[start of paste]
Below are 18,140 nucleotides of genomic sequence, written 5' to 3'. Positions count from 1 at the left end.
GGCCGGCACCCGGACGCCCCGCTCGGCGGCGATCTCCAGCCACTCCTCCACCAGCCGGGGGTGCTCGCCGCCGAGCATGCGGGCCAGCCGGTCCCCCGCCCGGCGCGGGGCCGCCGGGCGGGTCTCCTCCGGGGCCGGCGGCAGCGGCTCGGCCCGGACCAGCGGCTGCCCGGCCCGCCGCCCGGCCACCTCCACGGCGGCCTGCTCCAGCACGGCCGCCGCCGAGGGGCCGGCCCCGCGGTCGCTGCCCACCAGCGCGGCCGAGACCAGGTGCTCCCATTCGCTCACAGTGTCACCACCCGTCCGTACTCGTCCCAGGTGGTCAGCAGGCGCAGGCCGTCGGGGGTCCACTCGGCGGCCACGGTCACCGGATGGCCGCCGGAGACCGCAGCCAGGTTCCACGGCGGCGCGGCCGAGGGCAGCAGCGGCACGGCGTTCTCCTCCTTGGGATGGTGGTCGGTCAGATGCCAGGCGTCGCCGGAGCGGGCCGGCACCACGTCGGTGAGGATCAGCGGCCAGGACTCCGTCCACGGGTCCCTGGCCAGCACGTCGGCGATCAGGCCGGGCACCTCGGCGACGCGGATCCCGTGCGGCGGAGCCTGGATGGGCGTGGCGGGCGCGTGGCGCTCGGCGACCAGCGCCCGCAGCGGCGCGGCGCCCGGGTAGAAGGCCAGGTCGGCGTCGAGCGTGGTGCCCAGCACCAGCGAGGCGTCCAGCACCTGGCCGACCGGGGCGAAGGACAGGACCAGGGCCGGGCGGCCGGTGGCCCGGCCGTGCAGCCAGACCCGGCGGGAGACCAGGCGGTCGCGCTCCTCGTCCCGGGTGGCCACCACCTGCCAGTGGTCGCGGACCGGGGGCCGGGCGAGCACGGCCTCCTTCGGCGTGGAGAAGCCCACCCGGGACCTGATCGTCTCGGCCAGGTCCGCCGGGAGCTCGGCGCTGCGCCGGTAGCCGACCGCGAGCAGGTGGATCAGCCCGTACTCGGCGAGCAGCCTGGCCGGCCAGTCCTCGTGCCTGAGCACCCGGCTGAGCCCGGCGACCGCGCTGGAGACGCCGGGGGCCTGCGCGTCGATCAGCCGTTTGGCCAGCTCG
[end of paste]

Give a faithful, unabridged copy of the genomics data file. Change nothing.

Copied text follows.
Below are 18,140 nucleotides of genomic sequence, written 5' to 3'. Positions count from 1 at the left end.
GGCCGGCACCCGGACGCCCCGCTCGGCGGCGATCTCCAGCCACTCCTCCACCAGCCGGGGGTGCTCGCCGCCGAGCATGCGGGCCAGCCGGTCCCCCGCCCGGCGCGGGGCCGCCGGGCGGGTCTCCTCCGGGGCCGGCGGCAGCGGCTCGGCCCGGACCAGCGGCTGCCCGGCCCGCCGCCCGGCCACCTCCACGGCGGCCTGCTCCAGCACGGCCGCCGCCGAGGGGCCGGCCCCGCGGTCGCTGCCCACCAGCGCGGCCGAGACCAGGTGCTCCCATTCGCTCACAGTGTCACCACCCGTCCGTACTCGTCCCAGGTGGTCAGCAGGCGCAGGCCGTCGGGGGTCCACTCGGCGGCCACGGTCACCGGATGGCCGCCGGAGACCGCAGCCAGGTTCCACGGCGGCGCGGCCGAGGGCAGCAGCGGCACGGCGTTCTCCTCCTTGGGATGGTGGTCGGTCAGATGCCAGGCGTCGCCGGAGCGGGCCGGCACCACGTCGGTGAGGATCAGCGGCCAGGACTCCGTCCACGGGTCCCTGGCCAGCACGTCGGCGATCAGGCCGGGCACCTCGGCGACGCGGATCCCGTGCGGCGGAGCCTGGATGGGCGTGGCGGGCGCGTGGCGCTCGGCGACCAGCGCCCGCAGCGGCGCGGCGCCCGGGTAGAAGGCCAGGTCGGCGTCGAGCGTGGTGCCCAGCACCAGCGAGGCGTCCAGCACCTGGCCGACCGGGGCGAAGGACAGGACCAGGGCCGGGCGGCCGGTGGCCCGGCCGTGCAGCCAGACCCGGCGGGAGACCAGGCGGTCGCGCTCCTCGTCCCGGGTGGCCACCACCTGCCAGTGGTCGCGGACCGGGGGCCGGGCGAGCACGGCCTCCTTCGGCGTGGAGAAGCCCACCCGGGACCTGATCGTCTCGGCCAGGTCCGCCGGGAGCTCGGCGCTGCGCCGGTAGCCGACCGCGAGCAGGTGGATCAGCCCGTACTCGGCGAGCAGCCTGGCCGGCCAGTCCTCGTGCCTGAGCACCCGGCTGAGCCCGGCGACCGCGCTGGAGACGCCGGGGGCCTGCGCGTCGATCAGCCGTTTGGCCAGCTCG